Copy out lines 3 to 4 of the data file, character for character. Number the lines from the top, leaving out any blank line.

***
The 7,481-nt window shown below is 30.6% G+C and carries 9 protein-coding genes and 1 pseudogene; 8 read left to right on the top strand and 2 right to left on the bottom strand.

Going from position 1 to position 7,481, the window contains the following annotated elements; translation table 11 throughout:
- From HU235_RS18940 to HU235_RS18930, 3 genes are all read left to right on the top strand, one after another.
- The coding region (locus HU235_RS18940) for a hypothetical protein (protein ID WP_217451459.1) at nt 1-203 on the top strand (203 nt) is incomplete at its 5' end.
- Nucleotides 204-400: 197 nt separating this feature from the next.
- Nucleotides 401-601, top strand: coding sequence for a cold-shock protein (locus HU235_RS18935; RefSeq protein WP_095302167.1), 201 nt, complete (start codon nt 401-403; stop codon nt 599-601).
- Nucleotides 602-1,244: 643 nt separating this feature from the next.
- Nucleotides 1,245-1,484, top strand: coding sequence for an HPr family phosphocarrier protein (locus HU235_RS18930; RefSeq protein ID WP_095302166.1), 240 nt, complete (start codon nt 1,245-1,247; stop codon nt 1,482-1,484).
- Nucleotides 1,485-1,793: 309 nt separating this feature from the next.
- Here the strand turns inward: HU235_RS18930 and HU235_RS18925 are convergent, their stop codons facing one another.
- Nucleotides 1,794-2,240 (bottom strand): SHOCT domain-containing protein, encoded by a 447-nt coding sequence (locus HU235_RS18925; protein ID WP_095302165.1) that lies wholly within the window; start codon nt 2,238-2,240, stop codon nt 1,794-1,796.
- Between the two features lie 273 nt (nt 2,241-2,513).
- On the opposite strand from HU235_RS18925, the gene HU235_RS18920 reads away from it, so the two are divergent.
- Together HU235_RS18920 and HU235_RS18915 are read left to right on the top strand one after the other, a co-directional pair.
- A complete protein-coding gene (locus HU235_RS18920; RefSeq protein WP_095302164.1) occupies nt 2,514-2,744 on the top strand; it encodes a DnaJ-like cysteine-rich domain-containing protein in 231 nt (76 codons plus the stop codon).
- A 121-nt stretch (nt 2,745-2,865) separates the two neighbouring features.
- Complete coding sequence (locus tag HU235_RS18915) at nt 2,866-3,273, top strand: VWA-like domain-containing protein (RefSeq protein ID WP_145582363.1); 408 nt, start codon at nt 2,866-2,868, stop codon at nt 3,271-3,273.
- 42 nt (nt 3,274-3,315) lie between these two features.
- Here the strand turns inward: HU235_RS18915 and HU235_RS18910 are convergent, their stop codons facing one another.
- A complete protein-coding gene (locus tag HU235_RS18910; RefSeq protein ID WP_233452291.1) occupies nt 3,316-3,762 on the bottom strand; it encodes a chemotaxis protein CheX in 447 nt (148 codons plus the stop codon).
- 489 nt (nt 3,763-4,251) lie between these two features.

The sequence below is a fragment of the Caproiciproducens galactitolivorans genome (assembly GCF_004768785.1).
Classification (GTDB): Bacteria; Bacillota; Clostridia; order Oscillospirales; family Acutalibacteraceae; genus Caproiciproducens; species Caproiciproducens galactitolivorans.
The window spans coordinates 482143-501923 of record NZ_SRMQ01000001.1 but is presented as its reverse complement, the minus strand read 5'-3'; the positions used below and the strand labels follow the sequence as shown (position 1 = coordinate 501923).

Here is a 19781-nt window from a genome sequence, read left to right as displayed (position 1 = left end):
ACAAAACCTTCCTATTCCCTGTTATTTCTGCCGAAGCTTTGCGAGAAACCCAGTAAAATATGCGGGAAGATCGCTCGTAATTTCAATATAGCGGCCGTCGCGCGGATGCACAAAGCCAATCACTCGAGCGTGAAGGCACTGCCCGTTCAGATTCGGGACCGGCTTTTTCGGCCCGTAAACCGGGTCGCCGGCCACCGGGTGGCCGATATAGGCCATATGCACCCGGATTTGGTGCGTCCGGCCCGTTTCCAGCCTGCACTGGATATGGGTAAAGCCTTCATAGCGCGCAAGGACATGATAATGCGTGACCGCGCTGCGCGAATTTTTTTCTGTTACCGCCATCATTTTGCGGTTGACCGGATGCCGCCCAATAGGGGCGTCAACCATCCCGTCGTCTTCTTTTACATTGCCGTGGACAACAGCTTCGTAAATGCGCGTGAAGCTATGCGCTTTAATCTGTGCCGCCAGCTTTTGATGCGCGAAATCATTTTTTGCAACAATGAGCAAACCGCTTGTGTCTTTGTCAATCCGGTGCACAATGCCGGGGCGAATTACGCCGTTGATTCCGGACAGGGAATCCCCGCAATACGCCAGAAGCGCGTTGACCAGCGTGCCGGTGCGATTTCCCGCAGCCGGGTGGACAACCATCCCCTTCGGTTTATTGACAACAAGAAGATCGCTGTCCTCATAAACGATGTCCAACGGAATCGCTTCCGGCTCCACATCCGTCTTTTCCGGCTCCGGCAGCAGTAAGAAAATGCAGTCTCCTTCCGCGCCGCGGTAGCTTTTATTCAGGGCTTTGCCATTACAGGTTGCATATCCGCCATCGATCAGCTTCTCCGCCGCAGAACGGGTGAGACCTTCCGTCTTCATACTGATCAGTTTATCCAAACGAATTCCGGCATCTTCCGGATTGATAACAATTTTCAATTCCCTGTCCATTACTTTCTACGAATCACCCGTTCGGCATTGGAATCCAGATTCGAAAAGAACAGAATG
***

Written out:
- From HU235_RS18940 to HU235_RS18930, 3 genes are all read left to right on the top strand, one after another.
- The coding region (locus HU235_RS18940) for a hypothetical protein (protein ID WP_217451459.1) at nt 1-203 on the top strand (203 nt) is incomplete at its 5' end.